The share price of Carnival (NYSE: CCL), the largest cruise operator in the United States, rose about 9% in trading on Wednesday and still rose about 3% in the last week (five days of negotiation). In contrast, the S&P 500 Index fell slightly last week. The recent rebound is due to the company’s scheme of plans to bring its entire fleet back to service by the end of 2021, increasing its total operating capacity to nearly 75% by the end of the year. Given that the company only resumed travel from US ports earlier this month, this indicates that business growth is earlier than expected. So are Carnival stocks going higher or about to adjust? According to our machine learning engine that analyzes Carnival’s historical stock price movements, after the stock has risen about 3% in the past five days of negotiations, there is a 51% chance of a fall next month. Check out our analysis of the upside potential of Carnival stocks for more details.
Although the reopening plan bodes well for Carnival’s business, there are still some concerns. First, the highly infectious delta variant of the coronavirus has spread in the United States and other countries, which may pose a challenge to cruise ship recovery, as the vaccine clearly provides less protection for this variant. Given that cruise ships became a major hotspot during the first wave of the pandemic in March last year, this may cause concerns for some potential cruise ship customers. Additionally, Carnival’s high leverage ratio remains concerning. Its net cash in debt last quarter was roughly $ 20 billion, up from $ 11 billion before the pandemic. Higher interest costs and debt repayment can limit returns to shareholders in the medium and long term. That said, considering that the population is still nearly 55% below its pre-epidemic level, these risks may have been discounted.
[6/14/2021] With the cruise industry reopening, is Carnival worth buying stock? Fueled by positive news in many respects, the share price of
Carnival Corp., the largest cruise ship operator in the United States, rose almost 20% last month. Carnival confirmed that it will start transiting through U.S. ports on the weekend of July 4, and its Carnival Vista ship will set sail from Galveston, Texas on July 3, and another ship may depart from Galveston, Texas in late July. Set sail for Florida. In addition, Carnival will resume its Alaska sailing in July, after Congress passed the Alaska Tourism Recovery Act, temporarily allowing cruise ships to sail to Alaska, bypassing legal requirements to call at Canadian ports. The cruise company had previously cancelled trips to Alaska, a popular summer cruise destination. The US Centers for Disease Control and Prevention also updated its cruise ship guidelines in late May, stating that cruise ships on which at least 95% of passengers and crew members are vaccinated will not need to wear masks or maintain physical distance in any area. This move may increase people’s confidence in cruise safety and help drive demand to a certain extent.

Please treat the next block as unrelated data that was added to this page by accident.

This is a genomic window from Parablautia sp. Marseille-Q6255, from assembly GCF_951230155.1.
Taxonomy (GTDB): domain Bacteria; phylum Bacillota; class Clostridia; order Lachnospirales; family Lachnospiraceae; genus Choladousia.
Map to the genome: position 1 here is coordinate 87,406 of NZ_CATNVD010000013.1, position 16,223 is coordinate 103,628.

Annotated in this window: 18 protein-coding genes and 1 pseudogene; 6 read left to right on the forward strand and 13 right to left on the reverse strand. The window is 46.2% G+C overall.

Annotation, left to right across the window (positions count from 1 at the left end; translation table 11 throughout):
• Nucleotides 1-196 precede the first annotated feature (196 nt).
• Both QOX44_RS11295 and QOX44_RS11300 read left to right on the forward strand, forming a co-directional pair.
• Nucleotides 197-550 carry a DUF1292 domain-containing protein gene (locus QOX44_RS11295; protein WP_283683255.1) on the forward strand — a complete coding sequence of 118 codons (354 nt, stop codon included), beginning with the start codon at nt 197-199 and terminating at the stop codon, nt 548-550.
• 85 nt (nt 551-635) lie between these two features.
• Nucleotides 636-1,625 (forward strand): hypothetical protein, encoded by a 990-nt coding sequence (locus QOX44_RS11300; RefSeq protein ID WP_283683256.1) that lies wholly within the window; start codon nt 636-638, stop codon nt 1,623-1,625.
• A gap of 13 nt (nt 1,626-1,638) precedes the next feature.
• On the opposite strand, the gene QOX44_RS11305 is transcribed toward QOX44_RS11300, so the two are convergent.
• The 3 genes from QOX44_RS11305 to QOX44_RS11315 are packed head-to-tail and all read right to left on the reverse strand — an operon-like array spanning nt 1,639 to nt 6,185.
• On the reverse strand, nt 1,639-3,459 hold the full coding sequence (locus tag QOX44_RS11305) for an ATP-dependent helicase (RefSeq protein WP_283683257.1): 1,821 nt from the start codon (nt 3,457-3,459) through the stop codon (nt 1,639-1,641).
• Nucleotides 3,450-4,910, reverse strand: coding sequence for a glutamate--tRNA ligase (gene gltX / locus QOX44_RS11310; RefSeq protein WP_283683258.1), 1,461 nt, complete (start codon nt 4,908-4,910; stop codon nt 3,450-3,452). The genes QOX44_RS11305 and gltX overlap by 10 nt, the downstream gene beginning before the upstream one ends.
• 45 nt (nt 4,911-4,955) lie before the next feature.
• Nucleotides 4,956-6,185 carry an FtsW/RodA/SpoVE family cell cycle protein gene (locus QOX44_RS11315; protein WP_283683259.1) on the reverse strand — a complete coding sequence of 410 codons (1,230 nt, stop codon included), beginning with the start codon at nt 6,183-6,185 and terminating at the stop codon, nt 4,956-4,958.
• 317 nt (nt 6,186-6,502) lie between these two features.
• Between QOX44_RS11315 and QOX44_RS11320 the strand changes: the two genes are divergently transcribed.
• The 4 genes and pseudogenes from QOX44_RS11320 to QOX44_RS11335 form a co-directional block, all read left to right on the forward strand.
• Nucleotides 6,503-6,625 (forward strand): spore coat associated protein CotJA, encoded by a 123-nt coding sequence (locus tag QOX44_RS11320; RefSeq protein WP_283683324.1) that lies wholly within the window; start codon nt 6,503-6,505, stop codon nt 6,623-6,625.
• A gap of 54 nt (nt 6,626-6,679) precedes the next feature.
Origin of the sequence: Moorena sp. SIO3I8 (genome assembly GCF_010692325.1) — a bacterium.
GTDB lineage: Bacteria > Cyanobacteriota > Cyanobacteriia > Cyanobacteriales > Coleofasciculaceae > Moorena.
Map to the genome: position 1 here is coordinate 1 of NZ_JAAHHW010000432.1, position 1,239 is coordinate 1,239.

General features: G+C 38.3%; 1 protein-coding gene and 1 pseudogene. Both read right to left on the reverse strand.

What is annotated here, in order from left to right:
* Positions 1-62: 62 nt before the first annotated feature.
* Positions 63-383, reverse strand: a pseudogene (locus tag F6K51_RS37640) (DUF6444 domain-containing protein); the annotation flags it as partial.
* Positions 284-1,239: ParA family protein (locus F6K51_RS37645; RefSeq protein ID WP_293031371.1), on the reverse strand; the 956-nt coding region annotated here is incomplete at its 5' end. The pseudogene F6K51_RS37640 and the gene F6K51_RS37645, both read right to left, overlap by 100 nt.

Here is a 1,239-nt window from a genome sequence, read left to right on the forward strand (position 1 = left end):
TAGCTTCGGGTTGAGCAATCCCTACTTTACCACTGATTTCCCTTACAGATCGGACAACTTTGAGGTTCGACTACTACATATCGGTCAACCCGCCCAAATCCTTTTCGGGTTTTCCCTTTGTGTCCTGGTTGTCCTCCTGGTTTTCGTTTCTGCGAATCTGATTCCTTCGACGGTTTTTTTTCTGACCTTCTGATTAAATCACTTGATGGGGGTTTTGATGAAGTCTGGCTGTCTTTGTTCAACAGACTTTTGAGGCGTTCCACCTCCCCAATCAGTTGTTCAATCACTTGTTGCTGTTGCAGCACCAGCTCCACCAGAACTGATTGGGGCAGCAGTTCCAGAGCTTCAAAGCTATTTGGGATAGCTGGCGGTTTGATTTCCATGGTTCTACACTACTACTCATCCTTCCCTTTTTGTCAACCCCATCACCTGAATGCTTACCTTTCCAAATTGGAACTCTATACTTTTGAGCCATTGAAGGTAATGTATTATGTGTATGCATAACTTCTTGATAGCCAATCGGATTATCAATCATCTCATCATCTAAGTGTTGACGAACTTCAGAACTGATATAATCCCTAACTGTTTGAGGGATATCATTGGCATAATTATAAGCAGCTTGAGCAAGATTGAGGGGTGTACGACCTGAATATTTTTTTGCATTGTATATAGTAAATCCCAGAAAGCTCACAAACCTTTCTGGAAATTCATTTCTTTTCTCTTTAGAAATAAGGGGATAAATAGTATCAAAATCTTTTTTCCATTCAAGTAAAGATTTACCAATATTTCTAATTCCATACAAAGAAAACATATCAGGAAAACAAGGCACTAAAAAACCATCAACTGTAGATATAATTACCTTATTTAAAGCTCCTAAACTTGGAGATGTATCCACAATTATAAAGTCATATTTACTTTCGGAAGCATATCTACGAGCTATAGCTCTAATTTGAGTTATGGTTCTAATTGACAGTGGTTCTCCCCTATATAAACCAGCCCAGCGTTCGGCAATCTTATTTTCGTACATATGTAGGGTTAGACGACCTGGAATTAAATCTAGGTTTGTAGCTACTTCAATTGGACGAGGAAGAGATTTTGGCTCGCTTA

Now, although the company’s one-year cruise halt is finally coming to an end, we still believe that 2021 will be a year of transition, and Carnival will take a cautious approach to its cruise during the reopening period. Consensus estimates indicate that this year’s revenue is less than $ 4 billion, which is 30% lower than 2020 revenue. However, the situation should improve significantly in 2022. Driven by higher demand and higher fees, sales can skyrocket to roughly $ 18 billion, slightly lower than pre-pandemic levels. While Carnival’s high level of leverage remains concerning – last quarter net debt and cash were roughly $ 20 billion, up from $ 11 billion before the pandemic – given that the shares still exist, the risk of being digested is down nearly 45% from the 2019 high.
Our analysis of Carnival share growth opportunities describes how Carnival shares perform, how they compare to their peers, and how likely they are to rise next month.
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[05/16/2021] Carnival
stock Update Carnival (NYSE: CCL) stock price has risen by about 10% in the past two working days because the Centers for Disease Control and Prevention pointed out that fully vaccinated people can stop wearing masks outdoors and in most indoor environments , While eliminating the need for social distancing. Although the new guidelines do not specify whether fully vaccinated people participating in recreational cruises need to wear masks and maintain social distancing, the direction taken by the CDC indicates that these restrictions are likely to be relaxed. The CDC statement should also assure the public that the situation is returning to normal after Covid, which should bode well for the cruise industry, which was the first to be affected by the pandemic. In addition, last week, Pfizer’s Covid19 vaccine received final approval for use in children aged 12-15. This may also be positive for the cruise business, as demand from young families may recover.
Now, although the recent events bode well for the industry, given that cruise ships have been suspended for about 14 months, the industry may see some pent-up demand, but we expect the recovery to be gradual. Cruise ships are likely to miss most of the lucrative summer cruise season because they will resume operations from mid-July and operations may gradually increase. For example, Carnival is taking a cautious approach, with only three ships likely to set sail from the United States in July. Although the industry may be stronger in 2022, we may not expect the level of activity before the pandemic. For example, the general estimate of Carnival points to approximately US$18 billion in revenue in 2022, while the company’s reported revenue in 2019 is approximately US$21 billion. Chapter
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